Greece housing market headed for slowdown after 5 year sprint





Price growth in Greece’s housing market is expected to slow significantly in 2023 after racing ahead for five years amidst a broader slowdown in the economy, economists and market watchers say.


Rising interest rates and shrinking household incomes are seen putting pressure on home prices as forecasts for the Greek - and European economies - are being constantly revised lower.


Hot home prices to cool

According to Theodoros Mitrakos, former deputy governor of the Bank of Greece, disposable income in Greece is seen dropping by 20 percent through to 2024. Out of this total, only a portion will be recovered through wage hikes, he added.


"(Housing) prices will continue to rise but at a slower pace in the coming quarters," he said at the Prodexpo conference last week.


Bank of Greece data shows apartment prices have been rising steadily since 2018, however, the market appears to be pausing under severe inflationary pressure.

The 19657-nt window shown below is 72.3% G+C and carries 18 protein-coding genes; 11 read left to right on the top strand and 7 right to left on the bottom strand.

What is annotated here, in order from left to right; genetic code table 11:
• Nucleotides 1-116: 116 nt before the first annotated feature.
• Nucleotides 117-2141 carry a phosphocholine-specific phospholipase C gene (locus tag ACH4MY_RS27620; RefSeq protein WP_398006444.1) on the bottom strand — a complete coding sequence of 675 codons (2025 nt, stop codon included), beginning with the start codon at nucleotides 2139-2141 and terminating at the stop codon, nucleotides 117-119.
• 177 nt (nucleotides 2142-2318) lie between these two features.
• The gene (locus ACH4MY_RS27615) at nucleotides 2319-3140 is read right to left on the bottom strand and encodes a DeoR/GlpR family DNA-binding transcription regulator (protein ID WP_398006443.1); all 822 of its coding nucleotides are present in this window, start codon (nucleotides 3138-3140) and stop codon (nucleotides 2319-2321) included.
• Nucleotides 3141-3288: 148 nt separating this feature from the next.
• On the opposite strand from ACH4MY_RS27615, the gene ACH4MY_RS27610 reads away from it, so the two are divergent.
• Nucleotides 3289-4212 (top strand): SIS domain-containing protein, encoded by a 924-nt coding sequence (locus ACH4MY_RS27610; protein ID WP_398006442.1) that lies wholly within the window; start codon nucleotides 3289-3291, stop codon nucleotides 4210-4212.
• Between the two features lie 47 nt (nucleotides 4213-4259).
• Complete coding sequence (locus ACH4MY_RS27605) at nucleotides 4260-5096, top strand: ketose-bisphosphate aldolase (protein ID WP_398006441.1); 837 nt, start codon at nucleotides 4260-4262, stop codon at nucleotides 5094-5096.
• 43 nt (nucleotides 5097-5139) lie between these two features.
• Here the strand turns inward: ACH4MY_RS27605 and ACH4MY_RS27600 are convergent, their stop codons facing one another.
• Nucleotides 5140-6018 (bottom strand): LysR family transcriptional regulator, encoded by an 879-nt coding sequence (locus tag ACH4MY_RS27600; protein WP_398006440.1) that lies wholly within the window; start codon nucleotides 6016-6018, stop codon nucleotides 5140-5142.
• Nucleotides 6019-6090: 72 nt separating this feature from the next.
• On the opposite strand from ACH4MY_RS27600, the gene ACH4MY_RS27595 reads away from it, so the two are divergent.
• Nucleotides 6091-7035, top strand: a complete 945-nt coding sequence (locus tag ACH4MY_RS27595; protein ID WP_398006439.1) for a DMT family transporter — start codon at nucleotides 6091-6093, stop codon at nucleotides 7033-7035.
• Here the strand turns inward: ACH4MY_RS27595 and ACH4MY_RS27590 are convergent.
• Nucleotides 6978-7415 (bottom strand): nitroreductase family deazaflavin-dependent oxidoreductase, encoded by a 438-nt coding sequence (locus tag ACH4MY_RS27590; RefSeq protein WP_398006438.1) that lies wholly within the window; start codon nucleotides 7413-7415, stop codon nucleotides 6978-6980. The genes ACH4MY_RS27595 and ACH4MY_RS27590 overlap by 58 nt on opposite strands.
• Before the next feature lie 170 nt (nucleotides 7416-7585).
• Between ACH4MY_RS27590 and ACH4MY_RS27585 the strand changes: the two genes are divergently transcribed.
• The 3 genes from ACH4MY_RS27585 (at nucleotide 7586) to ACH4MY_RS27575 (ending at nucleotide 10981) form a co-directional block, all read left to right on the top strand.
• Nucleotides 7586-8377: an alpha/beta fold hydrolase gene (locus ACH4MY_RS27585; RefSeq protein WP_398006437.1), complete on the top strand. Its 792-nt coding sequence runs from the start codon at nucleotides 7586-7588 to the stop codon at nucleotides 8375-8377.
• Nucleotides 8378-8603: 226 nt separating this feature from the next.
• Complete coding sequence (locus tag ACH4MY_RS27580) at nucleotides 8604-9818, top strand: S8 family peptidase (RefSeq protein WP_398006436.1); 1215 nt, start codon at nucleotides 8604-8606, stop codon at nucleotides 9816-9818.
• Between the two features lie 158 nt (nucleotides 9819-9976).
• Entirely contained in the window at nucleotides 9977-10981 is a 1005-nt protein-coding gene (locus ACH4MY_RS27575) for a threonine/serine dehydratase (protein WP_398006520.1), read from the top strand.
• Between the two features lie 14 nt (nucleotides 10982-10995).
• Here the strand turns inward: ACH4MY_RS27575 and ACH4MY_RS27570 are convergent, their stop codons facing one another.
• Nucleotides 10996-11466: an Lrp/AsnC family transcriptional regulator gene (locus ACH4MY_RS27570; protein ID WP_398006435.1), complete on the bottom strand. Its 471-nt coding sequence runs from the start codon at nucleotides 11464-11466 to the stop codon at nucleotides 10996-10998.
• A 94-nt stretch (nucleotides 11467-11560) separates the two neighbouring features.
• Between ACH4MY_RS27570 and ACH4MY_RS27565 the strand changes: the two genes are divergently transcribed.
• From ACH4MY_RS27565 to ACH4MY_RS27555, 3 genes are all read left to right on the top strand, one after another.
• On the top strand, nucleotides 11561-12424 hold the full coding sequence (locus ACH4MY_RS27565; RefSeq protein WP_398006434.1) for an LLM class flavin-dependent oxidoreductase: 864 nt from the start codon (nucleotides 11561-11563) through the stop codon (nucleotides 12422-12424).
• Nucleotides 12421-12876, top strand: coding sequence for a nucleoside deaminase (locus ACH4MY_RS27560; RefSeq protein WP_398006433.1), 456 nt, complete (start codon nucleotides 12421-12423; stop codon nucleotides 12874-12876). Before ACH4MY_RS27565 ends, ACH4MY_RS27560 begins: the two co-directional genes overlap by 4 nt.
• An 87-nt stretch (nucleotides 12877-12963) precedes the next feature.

Impact of inflation on real estate

From 2019 to 2021, while there was little inflation (or even deflation) price increases ranged from 4.5% to 7.4%. Since 2022, however, price hikes exceeded 9 percent in the first and second quarters, versus inflation of 12 percent, indicating that the real gains are considerably less.


Last week, we saw the latest rate hike when the European Central Bank announced a 0.75% increase in key interest rates, the third increase in the cost of money this year.


“This is a game-changer for the cost of borrowing for both companies and households. A fact that will limit demand and make it difficult to buy in the coming years", added Mitrakos.


Greek economy growing

Although the course of the Greek economy is strong, the dark clouds of recession gathering over Europe have spread to the region’s south. In 2023, the Greek economy is expected to expand at a rate of 1-2 percent, versus a pace of some 6 percent this year.


Economists note that house price increases are typically in line with the rate of GDP growth. Some experts, however, say that housing prices generally trail GDP growth by 1-2%. This was not the case in Greece between 2018-2021 due to the accumulated demand from the country’s economic crisis years, but if this is the case in 2023, then the price hikes in Greek residential real estate will be minimal.


This article was originally published on BusinessDaily.gr in Greek. The full article can be seen here.


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